Paul Eisen

Paul Eisen

Friday, 4 January 2013

Could anyone be quite as horrible as Jonathan Sacks? I'm not sure there could.

I recently asked whether anyone could be quite as horrible as Dr Jonathan Sacks and then my answer was that it was certainly possible.

But now I'm really not so sure.

Imagine the very worst settler or Alan Dershowitz or Avigdor Lieberman. Consider Ilya Ehrenberg, Abe Foxman or Deborah Lipstadt. And what about... oh, I'm sure you can fill some in for yourselves...

Can you imagine any of them matching the mellifluous horribleness of Dr Jonathan Sacks? I don't think so, so I'm going to stick my neck out and predict that his successor, one Rabbi Mirvis, will be an improvement.

Truly great Talmudism is when you know they're talking rubbish but you can't quite say why.

So here, lifted from Harry's Place, is Dr. Sacks in fine Talmudic form.

And for non-UK readers I've added a (unrelated) clip below it, so you too can enjoy Dr Sacks' particular style of delivery.

"I have argued for some years that an assault on Jewish life always needs justification by the highest source of authority in the culture at any given age. Throughout the Middle Ages the highest authority in Europe was the Church. Hence anti-Semitism took the form of Christian anti-Judaism.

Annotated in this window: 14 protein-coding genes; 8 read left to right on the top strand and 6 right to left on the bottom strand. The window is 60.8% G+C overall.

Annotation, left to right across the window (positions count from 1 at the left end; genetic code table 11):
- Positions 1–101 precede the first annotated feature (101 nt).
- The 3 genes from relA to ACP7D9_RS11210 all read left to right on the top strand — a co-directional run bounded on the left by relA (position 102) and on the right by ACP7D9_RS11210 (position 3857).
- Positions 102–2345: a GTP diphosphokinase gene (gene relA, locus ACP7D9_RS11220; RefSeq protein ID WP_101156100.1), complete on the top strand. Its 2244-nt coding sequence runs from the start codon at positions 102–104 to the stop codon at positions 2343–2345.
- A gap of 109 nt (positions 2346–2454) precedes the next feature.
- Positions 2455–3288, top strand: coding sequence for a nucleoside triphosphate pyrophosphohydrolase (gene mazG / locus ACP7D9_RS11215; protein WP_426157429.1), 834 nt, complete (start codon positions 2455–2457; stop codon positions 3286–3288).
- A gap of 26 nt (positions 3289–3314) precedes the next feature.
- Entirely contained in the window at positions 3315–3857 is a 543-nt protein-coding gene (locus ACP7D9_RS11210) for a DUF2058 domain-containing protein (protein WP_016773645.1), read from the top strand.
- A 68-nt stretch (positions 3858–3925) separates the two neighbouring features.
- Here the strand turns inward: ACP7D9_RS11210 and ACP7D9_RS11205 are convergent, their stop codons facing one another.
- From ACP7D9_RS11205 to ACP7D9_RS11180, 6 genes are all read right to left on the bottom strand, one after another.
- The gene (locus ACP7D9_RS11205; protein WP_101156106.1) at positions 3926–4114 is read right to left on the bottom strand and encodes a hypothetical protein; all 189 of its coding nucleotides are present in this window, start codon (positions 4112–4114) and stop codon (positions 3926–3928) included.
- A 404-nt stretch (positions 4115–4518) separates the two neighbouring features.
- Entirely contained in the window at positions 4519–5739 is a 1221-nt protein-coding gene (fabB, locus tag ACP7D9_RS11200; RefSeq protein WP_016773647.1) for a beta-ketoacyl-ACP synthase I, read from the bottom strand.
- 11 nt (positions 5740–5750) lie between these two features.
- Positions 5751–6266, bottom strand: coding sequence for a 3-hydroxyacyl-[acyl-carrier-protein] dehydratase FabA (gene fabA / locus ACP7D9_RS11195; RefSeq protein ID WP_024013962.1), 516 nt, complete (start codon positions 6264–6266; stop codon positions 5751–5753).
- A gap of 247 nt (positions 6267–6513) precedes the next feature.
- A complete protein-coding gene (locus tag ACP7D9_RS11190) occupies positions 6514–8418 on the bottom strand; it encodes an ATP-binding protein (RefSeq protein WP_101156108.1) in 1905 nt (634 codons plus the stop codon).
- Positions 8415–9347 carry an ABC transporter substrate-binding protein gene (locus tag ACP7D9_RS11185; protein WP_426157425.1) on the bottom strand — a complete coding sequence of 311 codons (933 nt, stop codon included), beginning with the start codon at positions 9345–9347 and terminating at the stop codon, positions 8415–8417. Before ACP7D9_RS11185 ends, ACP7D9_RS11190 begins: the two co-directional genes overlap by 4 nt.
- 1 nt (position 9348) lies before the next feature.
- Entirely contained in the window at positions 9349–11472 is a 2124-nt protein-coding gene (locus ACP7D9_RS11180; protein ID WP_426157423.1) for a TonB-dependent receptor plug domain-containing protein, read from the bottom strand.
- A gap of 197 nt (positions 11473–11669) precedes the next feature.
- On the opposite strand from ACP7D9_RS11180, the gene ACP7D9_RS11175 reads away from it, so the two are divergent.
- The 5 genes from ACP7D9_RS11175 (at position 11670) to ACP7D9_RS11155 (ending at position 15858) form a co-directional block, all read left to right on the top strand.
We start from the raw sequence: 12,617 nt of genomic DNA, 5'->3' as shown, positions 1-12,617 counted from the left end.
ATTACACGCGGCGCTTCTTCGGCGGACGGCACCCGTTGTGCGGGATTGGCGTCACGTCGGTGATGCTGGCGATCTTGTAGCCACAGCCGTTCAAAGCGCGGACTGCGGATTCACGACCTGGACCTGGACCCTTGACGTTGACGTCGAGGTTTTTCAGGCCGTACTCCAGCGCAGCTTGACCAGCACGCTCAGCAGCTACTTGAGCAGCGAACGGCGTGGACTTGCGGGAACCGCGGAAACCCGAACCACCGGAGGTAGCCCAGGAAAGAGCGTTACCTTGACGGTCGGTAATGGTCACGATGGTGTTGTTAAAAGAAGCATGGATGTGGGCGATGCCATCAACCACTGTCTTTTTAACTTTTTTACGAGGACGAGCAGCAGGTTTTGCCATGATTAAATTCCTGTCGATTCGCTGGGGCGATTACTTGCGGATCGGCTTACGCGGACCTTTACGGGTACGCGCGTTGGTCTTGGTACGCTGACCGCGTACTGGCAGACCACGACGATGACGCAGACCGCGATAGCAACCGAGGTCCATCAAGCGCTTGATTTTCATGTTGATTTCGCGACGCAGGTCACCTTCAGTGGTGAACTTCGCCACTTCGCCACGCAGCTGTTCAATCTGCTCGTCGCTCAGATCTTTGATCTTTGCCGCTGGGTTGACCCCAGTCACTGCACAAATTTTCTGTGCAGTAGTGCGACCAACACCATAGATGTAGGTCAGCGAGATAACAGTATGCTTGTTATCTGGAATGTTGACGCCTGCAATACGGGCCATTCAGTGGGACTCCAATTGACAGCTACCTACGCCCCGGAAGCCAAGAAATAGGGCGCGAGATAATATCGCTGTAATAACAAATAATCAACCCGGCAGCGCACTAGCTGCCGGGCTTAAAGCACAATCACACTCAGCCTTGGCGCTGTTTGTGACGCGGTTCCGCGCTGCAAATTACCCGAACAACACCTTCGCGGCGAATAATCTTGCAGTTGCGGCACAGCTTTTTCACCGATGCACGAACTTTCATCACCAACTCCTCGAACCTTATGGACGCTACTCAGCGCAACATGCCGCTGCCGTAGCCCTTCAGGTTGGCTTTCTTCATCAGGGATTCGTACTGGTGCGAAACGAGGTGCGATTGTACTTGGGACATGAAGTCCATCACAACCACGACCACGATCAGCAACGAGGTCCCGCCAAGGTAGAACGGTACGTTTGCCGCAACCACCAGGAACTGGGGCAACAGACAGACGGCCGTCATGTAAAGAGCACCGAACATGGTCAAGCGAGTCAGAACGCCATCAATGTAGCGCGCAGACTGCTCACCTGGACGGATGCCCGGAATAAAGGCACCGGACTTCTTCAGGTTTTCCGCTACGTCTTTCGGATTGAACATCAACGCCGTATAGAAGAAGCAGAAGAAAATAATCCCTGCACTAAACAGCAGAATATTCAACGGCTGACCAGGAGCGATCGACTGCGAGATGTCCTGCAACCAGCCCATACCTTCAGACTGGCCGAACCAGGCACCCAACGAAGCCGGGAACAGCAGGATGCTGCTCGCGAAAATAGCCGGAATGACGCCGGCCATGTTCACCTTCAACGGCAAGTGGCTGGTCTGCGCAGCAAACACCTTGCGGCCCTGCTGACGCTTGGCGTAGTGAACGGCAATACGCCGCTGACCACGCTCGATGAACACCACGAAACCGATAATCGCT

In the post-enlightenment Europe of the 19th century the highest authority was no longer the Church. Instead it was science. Thus was born racial anti-Semitism, based on two disciplines regarded as science in their day: the "scientific study of race" and the Social Darwinism of Herbert Spencer and Ernst Haeckel. Today we know that both of these were pseudo-sciences, but in their day they were endorsed by some of the leading figures of the age.

Since Hiroshima and the Holocaust, science no longer holds its pristine place as the highest moral authority. Instead, that role is taken by human rights. It follows that any assault on Jewish life -- on Jews or Judaism or the Jewish state -- must be cast in the language of human rights. Hence the by-now routine accusation that Israel has committed the five cardinal sins against human rights: racism, apartheid, ethnic cleansing, attempted genocide and crimes against humanity. This is not because the people making these accusations seriously believe them -- some do, some don't. It is because this is the only form in which an assault on Jews can be stated today."